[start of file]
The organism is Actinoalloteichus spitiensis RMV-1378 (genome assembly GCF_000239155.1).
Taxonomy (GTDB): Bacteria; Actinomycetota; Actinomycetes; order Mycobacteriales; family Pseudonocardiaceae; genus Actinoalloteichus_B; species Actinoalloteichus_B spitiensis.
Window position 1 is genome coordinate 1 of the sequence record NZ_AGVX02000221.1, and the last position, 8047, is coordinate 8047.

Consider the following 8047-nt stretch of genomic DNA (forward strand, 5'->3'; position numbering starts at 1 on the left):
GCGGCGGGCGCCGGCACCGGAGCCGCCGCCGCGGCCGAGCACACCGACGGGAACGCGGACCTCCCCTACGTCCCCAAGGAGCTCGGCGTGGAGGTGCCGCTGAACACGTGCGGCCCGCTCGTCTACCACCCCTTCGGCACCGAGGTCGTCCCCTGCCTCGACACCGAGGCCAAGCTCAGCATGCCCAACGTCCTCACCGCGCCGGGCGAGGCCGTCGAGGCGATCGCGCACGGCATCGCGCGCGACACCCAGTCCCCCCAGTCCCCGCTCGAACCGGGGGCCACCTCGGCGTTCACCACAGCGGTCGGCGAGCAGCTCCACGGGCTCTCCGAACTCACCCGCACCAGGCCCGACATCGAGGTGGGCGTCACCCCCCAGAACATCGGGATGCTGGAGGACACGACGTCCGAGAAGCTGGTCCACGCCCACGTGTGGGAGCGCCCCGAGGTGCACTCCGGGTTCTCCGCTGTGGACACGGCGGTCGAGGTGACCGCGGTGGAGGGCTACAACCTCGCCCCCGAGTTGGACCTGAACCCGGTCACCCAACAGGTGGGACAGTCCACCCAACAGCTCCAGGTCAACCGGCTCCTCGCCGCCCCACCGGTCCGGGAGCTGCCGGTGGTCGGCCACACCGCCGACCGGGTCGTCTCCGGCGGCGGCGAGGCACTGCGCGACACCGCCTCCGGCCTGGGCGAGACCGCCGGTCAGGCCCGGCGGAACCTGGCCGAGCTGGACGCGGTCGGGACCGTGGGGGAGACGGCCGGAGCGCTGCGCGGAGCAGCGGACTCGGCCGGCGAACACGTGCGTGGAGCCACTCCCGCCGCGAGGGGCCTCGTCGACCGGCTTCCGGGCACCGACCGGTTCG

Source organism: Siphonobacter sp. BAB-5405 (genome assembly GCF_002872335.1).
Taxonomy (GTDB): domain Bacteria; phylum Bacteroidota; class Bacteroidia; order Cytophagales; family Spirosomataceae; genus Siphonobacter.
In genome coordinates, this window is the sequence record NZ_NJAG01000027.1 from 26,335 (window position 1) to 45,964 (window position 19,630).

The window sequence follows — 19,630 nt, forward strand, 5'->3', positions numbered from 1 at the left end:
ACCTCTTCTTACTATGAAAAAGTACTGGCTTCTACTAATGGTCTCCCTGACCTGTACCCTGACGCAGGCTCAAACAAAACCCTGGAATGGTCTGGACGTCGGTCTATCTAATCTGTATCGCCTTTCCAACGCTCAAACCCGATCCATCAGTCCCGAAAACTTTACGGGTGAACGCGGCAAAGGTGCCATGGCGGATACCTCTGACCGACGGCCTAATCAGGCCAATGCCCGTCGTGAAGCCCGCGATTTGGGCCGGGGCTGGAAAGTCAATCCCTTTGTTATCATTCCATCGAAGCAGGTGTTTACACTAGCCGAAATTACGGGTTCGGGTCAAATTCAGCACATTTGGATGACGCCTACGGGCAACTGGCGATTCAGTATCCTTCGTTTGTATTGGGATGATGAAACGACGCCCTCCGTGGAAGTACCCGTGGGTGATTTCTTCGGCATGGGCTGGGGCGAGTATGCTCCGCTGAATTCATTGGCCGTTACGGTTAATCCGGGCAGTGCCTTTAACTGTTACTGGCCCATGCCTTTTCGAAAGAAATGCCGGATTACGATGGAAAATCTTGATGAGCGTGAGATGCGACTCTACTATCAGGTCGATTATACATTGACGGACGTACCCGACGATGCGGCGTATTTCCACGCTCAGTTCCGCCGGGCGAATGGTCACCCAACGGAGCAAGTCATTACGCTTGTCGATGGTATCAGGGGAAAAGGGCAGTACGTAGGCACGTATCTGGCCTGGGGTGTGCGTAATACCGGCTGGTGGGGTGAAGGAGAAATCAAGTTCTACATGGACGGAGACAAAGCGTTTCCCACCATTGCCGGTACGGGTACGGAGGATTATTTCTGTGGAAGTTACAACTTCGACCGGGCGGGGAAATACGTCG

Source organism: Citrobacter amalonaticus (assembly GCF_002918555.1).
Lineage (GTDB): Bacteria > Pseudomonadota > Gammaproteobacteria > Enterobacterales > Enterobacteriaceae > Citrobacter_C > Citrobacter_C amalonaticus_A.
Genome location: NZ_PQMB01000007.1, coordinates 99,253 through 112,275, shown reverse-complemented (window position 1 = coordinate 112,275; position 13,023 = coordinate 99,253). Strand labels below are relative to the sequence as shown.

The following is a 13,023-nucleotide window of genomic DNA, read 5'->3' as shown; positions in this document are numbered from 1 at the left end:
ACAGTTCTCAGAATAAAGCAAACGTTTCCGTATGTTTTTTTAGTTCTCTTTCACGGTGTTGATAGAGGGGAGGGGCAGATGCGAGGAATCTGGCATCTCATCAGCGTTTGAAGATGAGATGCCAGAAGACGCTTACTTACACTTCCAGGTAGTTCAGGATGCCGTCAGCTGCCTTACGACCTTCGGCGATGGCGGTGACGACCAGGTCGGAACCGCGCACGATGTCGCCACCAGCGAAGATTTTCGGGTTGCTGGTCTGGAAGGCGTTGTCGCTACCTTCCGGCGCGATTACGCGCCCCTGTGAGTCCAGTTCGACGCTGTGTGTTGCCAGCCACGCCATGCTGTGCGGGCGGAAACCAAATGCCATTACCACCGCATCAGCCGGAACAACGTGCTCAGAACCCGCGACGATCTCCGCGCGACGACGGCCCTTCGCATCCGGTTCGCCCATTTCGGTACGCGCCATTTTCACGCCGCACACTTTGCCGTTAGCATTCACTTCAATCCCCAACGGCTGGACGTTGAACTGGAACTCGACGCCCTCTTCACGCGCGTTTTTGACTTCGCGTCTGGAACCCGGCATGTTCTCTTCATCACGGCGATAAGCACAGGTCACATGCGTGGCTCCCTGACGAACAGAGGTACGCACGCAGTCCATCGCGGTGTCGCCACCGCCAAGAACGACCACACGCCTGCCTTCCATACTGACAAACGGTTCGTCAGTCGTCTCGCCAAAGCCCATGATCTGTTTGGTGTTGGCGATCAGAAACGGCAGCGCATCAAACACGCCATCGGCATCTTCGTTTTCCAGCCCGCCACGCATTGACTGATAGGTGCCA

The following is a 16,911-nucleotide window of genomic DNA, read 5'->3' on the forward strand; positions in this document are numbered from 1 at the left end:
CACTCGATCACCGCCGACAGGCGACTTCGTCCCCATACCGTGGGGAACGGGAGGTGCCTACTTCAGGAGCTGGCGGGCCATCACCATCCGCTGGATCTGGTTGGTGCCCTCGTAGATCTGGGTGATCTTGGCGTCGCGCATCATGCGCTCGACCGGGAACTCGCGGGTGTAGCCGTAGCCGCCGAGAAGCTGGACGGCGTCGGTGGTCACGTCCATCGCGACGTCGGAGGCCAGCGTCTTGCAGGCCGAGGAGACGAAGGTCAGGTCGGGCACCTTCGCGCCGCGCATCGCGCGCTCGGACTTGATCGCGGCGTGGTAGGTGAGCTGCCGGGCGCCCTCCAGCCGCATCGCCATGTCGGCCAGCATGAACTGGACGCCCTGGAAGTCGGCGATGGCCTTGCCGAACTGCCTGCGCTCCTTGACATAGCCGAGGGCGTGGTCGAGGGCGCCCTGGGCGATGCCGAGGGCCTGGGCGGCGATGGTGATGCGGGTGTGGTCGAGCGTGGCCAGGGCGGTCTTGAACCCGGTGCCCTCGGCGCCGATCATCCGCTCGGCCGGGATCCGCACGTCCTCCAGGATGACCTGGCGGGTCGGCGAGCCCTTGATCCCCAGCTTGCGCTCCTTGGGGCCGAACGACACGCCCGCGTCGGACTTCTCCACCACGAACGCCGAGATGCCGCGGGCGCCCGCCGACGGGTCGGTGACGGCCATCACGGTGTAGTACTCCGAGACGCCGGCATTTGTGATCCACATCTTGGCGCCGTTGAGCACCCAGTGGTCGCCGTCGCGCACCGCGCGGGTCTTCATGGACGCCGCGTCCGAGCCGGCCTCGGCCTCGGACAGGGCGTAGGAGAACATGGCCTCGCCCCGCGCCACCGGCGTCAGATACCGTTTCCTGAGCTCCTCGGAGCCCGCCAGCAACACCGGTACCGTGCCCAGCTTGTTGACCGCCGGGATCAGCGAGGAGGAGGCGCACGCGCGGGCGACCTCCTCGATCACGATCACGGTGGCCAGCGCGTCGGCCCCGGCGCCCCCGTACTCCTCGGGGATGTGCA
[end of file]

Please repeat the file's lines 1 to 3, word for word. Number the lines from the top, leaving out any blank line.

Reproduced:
The organism is Actinoalloteichus spitiensis RMV-1378 (genome assembly GCF_000239155.1).
Taxonomy (GTDB): Bacteria; Actinomycetota; Actinomycetes; order Mycobacteriales; family Pseudonocardiaceae; genus Actinoalloteichus_B; species Actinoalloteichus_B spitiensis.
Window position 1 is genome coordinate 1 of the sequence record NZ_AGVX02000221.1, and the last position, 8047, is coordinate 8047.